Crane collapses can cause serious injuries and fatalities to construction workers and civilians. That’s why it’s so incredibly important to not only pay attention to the weather, especially high winds, as well as the total load that you’re able to lift. If either of those two things are ignored, disaster can strike.
Many learned a valuable lesson about weight distribution after they watched this video of a crane flipping into a ditch while trying to lower a bulldozer into a trench, but now there’s yet another example of a crane flipping from too large of a load. In the videos below, you’ll see a wheeled crane attempt to lift the tank of a water tower off of the base and onto the ground, but it only makes it a short distance before the boom begins to buckle and the crane flips on its head. If you look closely in the second video, you can actually see a worker trying to hold the crane down from flipping by jumping on one of the crane’s outriggers…not smart. It has not been determined if there were any injuries caused by the collapse and we hope the operator is OK.
In case you would like to watch how to successfully demolish a water tower, you can check out this video of a Plano, TX water tower being taken down using the “tipping method.”
Video below by Omar 55-09:
Video below by Titulares Guatevision:
As a storm blew through the Dallas, Texas area on Sunday afternoon, a tower crane standing near an occupied apartment building collapsed causing at least one fatality and 6 injuries.
Completed in 1976, the CN Tower in Toronto, Canada held the record for the tallest freestanding structure in the world from 1975-2007, until it was supplanted by Dubai’s Burj Khalifa. At its highest point, the CN Tower, which is mainly used as a communications and observation tower, reaches 1,815.4 feet (533.33m). Last year, the tower underwent a $16 million renovation and Priestly Demolition shared a fascinating, in-depth video for how they took care of the demolition of the interior space and walls.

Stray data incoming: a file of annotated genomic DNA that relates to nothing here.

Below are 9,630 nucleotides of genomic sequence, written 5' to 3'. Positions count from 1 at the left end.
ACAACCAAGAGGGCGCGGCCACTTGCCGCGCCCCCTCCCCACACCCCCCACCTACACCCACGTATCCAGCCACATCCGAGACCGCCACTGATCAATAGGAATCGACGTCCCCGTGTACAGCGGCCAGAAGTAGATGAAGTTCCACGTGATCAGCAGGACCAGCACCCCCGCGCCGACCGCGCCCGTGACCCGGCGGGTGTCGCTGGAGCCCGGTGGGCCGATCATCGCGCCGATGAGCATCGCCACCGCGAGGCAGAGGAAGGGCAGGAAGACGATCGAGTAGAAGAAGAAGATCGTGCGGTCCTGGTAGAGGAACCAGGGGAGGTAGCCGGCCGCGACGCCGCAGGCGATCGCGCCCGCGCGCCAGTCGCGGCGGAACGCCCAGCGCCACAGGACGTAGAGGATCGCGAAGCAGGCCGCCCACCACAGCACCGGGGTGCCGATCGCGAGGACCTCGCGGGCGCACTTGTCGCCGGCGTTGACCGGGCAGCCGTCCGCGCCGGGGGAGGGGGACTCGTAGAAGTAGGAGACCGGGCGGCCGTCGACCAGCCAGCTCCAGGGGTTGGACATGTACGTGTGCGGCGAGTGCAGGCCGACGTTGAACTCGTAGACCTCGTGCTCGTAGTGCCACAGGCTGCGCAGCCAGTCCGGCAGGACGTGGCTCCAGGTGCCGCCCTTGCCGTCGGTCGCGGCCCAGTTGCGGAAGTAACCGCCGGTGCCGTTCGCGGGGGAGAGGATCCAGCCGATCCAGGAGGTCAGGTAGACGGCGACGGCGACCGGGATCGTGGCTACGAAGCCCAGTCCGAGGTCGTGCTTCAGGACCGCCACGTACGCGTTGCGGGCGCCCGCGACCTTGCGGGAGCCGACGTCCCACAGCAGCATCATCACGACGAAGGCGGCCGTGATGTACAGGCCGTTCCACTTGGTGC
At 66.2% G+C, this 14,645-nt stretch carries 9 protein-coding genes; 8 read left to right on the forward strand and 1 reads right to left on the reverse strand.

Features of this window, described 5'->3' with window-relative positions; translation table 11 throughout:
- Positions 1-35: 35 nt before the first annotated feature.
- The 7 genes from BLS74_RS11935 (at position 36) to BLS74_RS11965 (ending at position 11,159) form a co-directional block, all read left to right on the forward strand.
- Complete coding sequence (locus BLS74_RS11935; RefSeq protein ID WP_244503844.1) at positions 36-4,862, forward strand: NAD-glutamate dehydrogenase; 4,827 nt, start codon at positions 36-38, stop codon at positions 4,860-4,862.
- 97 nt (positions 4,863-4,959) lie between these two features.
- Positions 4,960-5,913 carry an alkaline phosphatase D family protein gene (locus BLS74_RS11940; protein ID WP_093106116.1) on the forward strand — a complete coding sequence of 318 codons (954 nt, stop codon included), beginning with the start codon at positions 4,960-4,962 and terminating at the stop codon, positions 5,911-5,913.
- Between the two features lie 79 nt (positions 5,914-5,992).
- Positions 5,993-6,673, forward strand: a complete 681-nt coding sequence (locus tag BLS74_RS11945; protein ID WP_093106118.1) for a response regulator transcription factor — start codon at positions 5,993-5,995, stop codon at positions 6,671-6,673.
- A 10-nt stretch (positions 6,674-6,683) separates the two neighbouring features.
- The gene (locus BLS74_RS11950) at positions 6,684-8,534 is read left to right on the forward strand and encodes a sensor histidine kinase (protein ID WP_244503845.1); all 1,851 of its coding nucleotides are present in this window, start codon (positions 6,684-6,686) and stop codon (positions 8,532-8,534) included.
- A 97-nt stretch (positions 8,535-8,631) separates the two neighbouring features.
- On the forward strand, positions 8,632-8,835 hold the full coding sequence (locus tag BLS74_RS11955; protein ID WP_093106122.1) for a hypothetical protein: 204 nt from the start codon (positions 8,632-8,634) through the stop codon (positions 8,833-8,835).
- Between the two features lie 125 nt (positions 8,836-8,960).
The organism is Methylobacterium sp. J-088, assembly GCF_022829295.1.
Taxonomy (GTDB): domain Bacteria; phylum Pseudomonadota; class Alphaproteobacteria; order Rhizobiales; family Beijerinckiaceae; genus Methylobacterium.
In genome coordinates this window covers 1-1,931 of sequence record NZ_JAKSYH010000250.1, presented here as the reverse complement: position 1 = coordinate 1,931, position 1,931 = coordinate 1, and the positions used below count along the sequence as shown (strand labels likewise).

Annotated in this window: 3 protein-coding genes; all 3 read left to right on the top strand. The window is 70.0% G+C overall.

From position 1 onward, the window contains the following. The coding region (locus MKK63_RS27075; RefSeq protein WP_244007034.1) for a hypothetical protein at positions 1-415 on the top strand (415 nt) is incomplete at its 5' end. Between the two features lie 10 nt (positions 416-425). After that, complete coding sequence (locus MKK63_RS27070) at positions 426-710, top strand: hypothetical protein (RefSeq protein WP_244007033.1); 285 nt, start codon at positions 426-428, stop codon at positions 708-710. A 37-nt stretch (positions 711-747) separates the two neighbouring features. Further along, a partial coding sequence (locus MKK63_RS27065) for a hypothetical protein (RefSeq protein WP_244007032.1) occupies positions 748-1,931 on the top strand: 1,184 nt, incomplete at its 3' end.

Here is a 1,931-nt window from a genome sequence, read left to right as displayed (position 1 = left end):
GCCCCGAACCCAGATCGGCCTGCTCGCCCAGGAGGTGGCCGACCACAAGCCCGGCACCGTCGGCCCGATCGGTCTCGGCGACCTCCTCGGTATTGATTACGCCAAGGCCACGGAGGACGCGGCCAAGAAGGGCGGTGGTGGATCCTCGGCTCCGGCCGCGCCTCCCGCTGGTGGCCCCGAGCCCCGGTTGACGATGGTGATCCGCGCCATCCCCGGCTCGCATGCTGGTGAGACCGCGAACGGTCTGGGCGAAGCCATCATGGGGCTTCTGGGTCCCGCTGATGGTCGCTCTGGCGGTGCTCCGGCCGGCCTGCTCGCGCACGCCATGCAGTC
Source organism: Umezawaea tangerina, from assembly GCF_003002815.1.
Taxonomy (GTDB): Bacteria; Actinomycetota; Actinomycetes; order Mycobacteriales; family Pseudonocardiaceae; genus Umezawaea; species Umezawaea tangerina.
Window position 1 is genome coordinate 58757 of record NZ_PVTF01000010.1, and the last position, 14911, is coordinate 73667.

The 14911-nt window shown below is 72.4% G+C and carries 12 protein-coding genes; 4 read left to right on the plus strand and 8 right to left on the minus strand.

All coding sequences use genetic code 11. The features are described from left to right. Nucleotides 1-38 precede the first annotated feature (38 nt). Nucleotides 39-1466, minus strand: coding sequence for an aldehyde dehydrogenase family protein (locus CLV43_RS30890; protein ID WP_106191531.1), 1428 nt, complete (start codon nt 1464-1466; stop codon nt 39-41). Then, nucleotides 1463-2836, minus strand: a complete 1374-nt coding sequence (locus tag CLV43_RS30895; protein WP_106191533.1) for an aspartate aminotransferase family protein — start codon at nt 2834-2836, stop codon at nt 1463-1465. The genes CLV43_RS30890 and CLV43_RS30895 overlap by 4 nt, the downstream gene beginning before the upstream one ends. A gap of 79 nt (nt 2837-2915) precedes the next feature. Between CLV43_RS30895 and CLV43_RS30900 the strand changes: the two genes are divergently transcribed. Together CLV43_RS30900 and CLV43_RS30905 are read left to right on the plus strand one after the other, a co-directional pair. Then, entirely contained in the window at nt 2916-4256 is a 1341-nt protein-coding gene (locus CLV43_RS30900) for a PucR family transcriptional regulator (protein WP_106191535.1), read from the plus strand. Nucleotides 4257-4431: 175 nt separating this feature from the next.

Cranes collapsing on-site are serious business, especially since many of them resulted in the loss of life. A recent crane collapse on a construction site in Alpharetta, GA was caught on camera after it caught fire, but luckily no one was injured.
There are a lot of different specialty construction contracting sectors within the industry and cruise ships are definitely one of them. There are plenty of unique challenges when dealing with a moving ship versus a static building. A recent accident highlighted the challenges when a crane collapsed on a cruise ship under renovations, injuring 8 people.
Demolitions by implosion can be fun to watch when they go right – or wrong – but nearby residents can be greatly affected by the high powered blasts and huge clouds of debris that follow. A few years ago, a botched demolition in England left dozens of nearby residents unable to return to their homes for several days. Last week, an obsolete Steel Basic Oxygen Plant in Weirton, West Virginia is leaving residents in a similar situation.
Over the years, Liebherr, the German Crane Manufacturer, has given us some absolutely amazing videos. For example, they put on a show for their best customers one year and lifted one crane with another crane, which was lifted by a third crane, which was then lifted by a fourth crane. Another video highlighted the 58 cranes that were on site at the same time at the world’s largest airport build in Istanbul. Well, the company is back at it again, this time on top of Europe’s new tallest building.
As you may already know, the NBA’s Milwaukee Bucks officially opened their new home, the Fiserv Forum, for the 2018-2019 NBA season last October. That new stadium is being heralded as the “World’s First Bird Friendly Arena,” due to many of the design features. Well, since the new one is open, we can only expect that the old, non-bird friendly (I’m assuming) arena has overstayed its welcome and has to go.
Let’s get 2019 started with the first building demolition by implosion of the year.